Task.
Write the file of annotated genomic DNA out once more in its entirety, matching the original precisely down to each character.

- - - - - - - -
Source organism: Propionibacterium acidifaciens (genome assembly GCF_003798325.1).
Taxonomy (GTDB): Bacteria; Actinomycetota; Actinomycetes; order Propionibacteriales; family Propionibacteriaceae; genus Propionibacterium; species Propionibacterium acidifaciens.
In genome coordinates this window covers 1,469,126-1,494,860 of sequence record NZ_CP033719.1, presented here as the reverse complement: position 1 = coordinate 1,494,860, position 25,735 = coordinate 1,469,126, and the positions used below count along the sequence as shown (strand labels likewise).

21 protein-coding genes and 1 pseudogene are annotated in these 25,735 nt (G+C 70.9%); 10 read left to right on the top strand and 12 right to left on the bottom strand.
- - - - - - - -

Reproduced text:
Source organism: Propionibacterium acidifaciens (genome assembly GCF_003798325.1).
Taxonomy (GTDB): Bacteria; Actinomycetota; Actinomycetes; order Propionibacteriales; family Propionibacteriaceae; genus Propionibacterium; species Propionibacterium acidifaciens.
In genome coordinates this window covers 1,469,126-1,494,860 of sequence record NZ_CP033719.1, presented here as the reverse complement: position 1 = coordinate 1,494,860, position 25,735 = coordinate 1,469,126, and the positions used below count along the sequence as shown (strand labels likewise).

21 protein-coding genes and 1 pseudogene are annotated in these 25,735 nt (G+C 70.9%); 10 read left to right on the top strand and 12 right to left on the bottom strand.